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Publication numberUS7884573 B1
Publication typeGrant
Application numberUS 12/729,906
Publication dateFeb 8, 2011
Filing dateMar 23, 2010
Priority dateNov 19, 2009
Also published asCA2781103A1, CN102598355A, CN102598355B, EP2502293A2, EP2502293A4, US8378629, US20110117389, WO2011062878A2, WO2011062878A3
Publication number12729906, 729906, US 7884573 B1, US 7884573B1, US-B1-7884573, US7884573 B1, US7884573B1
InventorsGlen C. Larsen
Original AssigneeMicrosoft Corporation
Export CitationBiBTeX, EndNote, RefMan
External Links: USPTO, USPTO Assignment, Espacenet
Flexible size and orientation battery system
US 7884573 B1
Abstract
A battery receptacle system is provided to accept various types or sizes of batteries in different orientations. The battery receptacle system includes a first radial notch for positioning a first positive terminal of a first battery to electrically connect with the first positive contact at a first position, and a second radial notch for positioning a second positive terminal of a second battery of a different size and/or type than the first battery to electrically connect with the first positive contact at a second position, different from the first position. The second radial notch is configured to prevent the first positive terminal of the first battery from electrically connecting with the first positive contact at the second position.
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Claims(19)
1. A battery receptacle system, comprising:
a first dual-contact assembly including a first negative contact adjacent to and electrically isolated from a first positive contact, the first negative contact and the first positive contact being configured such that when a first battery is in a first orientation in the battery receptacle system, the first positive contact electrically connects with a first positive terminal of the first battery without the first positive terminal of the first battery electrically connecting with the first negative contact, the first dual-contact assembly including a first radial notch for positioning the first positive terminal of the first battery to electrically connect with the first positive contact at a first position; and when the first battery is in a second orientation in the battery receptacle system different from the first orientation, the first negative contact electrically connects with a first negative terminal of the first battery without the first negative terminal of the first battery electrically connecting with the first positive contact; and when a second battery of a different standard size than the first battery is in the first orientation in the battery receptacle system, the first positive contact electrically connects with a second positive terminal of the second battery without the second positive terminal of the second battery electrically connecting with the first negative contact, the first dual-contact assembly including a second radial notch for positioning the second positive terminal of the second battery to electrically connect with the first positive contact at a second position different from the first position; and when the second battery is in the second orientation in the battery receptacle system, the first negative contact electrically connects with a second negative terminal of the second battery without the second negative terminal of the second battery electrically connecting with the first positive contact, the first dual-contact assembly positioned on an opposite end of a battery relative to a second dual-contact assembly when the battery is installed in the battery receptacle system.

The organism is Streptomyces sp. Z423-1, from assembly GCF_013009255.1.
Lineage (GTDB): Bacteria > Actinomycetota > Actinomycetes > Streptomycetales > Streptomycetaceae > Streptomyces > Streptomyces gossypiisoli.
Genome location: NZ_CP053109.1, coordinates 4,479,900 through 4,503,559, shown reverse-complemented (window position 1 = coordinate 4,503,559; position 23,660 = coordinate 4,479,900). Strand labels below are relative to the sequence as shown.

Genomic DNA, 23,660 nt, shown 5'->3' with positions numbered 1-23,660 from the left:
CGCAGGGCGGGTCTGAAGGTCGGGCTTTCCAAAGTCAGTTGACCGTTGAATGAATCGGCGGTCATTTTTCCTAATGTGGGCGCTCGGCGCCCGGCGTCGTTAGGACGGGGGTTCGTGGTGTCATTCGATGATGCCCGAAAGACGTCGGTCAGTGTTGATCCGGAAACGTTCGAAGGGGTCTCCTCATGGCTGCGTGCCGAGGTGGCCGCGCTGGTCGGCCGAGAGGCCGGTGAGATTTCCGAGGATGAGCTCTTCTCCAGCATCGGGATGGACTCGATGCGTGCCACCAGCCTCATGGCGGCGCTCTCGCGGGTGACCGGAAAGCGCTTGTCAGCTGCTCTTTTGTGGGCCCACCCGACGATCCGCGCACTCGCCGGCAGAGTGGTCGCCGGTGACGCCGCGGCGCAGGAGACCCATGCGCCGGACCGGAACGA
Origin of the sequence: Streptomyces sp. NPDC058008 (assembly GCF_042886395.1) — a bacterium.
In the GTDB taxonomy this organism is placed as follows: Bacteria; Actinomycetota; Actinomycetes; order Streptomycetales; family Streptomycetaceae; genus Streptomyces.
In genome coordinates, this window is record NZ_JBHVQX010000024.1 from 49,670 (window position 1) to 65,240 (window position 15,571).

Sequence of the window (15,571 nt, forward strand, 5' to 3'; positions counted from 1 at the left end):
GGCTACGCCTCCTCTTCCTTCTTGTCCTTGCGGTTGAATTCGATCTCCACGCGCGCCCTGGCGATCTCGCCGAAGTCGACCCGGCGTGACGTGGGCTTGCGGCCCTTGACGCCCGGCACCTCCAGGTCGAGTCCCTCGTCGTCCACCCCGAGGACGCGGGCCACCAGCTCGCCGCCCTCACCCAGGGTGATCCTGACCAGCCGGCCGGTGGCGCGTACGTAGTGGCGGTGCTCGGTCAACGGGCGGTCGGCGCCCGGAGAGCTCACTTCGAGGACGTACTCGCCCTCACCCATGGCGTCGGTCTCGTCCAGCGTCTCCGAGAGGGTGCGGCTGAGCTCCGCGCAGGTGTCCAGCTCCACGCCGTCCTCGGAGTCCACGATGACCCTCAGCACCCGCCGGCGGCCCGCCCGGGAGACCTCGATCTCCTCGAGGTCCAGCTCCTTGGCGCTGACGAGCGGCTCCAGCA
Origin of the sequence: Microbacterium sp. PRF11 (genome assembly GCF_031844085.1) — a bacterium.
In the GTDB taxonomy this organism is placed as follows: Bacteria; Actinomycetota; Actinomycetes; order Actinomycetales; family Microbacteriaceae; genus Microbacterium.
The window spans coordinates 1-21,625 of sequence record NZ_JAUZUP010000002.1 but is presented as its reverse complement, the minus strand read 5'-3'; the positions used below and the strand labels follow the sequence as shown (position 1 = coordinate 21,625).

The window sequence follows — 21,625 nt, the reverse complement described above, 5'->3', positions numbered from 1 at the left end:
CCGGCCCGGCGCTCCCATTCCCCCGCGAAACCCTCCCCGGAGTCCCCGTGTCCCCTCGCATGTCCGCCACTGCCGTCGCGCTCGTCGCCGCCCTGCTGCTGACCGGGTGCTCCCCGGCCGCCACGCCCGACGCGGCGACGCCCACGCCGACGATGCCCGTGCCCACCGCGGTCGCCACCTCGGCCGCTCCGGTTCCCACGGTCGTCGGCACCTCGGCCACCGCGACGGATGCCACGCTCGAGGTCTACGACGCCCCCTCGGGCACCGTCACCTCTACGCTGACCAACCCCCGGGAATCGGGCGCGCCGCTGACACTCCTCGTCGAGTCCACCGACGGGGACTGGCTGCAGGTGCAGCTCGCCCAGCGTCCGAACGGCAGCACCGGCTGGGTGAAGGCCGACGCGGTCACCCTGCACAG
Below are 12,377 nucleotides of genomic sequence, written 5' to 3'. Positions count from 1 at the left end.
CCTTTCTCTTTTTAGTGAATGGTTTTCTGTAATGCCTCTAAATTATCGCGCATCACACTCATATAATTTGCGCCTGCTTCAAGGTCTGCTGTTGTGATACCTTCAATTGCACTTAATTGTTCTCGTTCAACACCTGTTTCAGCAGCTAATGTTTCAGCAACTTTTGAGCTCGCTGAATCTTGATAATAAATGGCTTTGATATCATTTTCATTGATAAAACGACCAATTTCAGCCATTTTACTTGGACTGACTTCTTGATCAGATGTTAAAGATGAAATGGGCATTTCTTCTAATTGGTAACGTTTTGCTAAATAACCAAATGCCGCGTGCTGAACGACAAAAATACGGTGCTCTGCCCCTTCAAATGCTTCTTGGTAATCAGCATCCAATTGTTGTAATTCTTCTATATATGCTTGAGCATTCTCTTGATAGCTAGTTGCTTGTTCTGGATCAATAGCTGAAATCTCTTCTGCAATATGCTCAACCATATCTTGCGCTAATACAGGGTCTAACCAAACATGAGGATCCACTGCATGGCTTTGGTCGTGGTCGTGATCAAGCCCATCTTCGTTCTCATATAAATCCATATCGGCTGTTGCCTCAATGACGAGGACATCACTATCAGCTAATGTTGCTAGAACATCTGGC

2. The system of claim 1, wherein a first longitudinal axis of the first battery in the first orientation is the same as a longitudinal axis of the first battery in the second orientation; and
wherein a second longitudinal axis of the second battery in the first orientation is the same as a longitudinal axis of the second battery in the second orientation.
3. The system of claim 2, wherein the first longitudinal axis is vertically aligned with the second longitudinal axis.
4. The system of claim 1, wherein
the second radial notch is configured to prevent the first positive terminal of the first battery from electrically connecting with the first positive contact at the second position.
5. The system of claim 4, wherein the first radial notch has a first radius and the second radial notch has a second radius smaller than the first radius, and wherein the second radial notch interrupts the first radial notch.
6. The system of claim 5, wherein the first radius is approximately 2.75 millimeters and the second radius is approximately 1.9 millimeters.
7. The system of claim 1, further comprising: